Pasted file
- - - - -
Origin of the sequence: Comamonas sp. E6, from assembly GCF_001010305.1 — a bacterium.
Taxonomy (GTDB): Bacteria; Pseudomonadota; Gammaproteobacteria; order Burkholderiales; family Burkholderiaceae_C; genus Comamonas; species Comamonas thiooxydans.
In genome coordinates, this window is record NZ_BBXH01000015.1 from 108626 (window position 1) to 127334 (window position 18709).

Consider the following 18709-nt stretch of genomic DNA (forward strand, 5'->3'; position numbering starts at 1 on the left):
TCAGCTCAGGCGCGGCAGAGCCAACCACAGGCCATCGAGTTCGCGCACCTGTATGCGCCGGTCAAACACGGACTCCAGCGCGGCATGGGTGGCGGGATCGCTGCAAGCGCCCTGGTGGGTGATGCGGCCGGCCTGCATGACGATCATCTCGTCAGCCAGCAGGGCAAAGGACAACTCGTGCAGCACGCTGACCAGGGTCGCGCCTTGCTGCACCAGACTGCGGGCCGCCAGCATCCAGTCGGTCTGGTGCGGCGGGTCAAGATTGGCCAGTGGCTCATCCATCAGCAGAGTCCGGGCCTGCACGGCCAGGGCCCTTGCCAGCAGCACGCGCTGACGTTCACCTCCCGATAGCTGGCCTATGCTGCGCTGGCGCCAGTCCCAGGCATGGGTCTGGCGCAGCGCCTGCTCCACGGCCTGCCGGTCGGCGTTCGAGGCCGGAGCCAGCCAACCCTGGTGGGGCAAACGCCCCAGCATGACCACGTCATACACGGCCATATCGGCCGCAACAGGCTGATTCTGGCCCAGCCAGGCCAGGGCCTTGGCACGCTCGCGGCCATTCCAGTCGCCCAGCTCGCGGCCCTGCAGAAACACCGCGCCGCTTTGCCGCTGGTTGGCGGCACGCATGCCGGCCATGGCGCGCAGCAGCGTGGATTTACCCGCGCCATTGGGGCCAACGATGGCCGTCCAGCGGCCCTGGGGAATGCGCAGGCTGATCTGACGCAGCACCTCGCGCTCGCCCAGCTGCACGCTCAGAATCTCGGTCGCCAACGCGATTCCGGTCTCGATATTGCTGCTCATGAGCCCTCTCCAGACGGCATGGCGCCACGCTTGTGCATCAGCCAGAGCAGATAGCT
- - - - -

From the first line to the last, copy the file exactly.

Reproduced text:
Origin of the sequence: Comamonas sp. E6, from assembly GCF_001010305.1 — a bacterium.
Taxonomy (GTDB): Bacteria; Pseudomonadota; Gammaproteobacteria; order Burkholderiales; family Burkholderiaceae_C; genus Comamonas; species Comamonas thiooxydans.
In genome coordinates, this window is record NZ_BBXH01000015.1 from 108626 (window position 1) to 127334 (window position 18709).

Consider the following 18709-nt stretch of genomic DNA (forward strand, 5'->3'; position numbering starts at 1 on the left):
TCAGCTCAGGCGCGGCAGAGCCAACCACAGGCCATCGAGTTCGCGCACCTGTATGCGCCGGTCAAACACGGACTCCAGCGCGGCATGGGTGGCGGGATCGCTGCAAGCGCCCTGGTGGGTGATGCGGCCGGCCTGCATGACGATCATCTCGTCAGCCAGCAGGGCAAAGGACAACTCGTGCAGCACGCTGACCAGGGTCGCGCCTTGCTGCACCAGACTGCGGGCCGCCAGCATCCAGTCGGTCTGGTGCGGCGGGTCAAGATTGGCCAGTGGCTCATCCATCAGCAGAGTCCGGGCCTGCACGGCCAGGGCCCTTGCCAGCAGCACGCGCTGACGTTCACCTCCCGATAGCTGGCCTATGCTGCGCTGGCGCCAGTCCCAGGCATGGGTCTGGCGCAGCGCCTGCTCCACGGCCTGCCGGTCGGCGTTCGAGGCCGGAGCCAGCCAACCCTGGTGGGGCAAACGCCCCAGCATGACCACGTCATACACGGCCATATCGGCCGCAACAGGCTGATTCTGGCCCAGCCAGGCCAGGGCCTTGGCACGCTCGCGGCCATTCCAGTCGCCCAGCTCGCGGCCCTGCAGAAACACCGCGCCGCTTTGCCGCTGGTTGGCGGCACGCATGCCGGCCATGGCGCGCAGCAGCGTGGATTTACCCGCGCCATTGGGGCCAACGATGGCCGTCCAGCGGCCCTGGGGAATGCGCAGGCTGATCTGACGCAGCACCTCGCGCTCGCCCAGCTGCACGCTCAGAATCTCGGTCGCCAACGCGATTCCGGTCTCGATATTGCTGCTCATGAGCCCTCTCCAGACGGCATGGCGCCACGCTTGTGCATCAGCCAGAGCAGATAGCT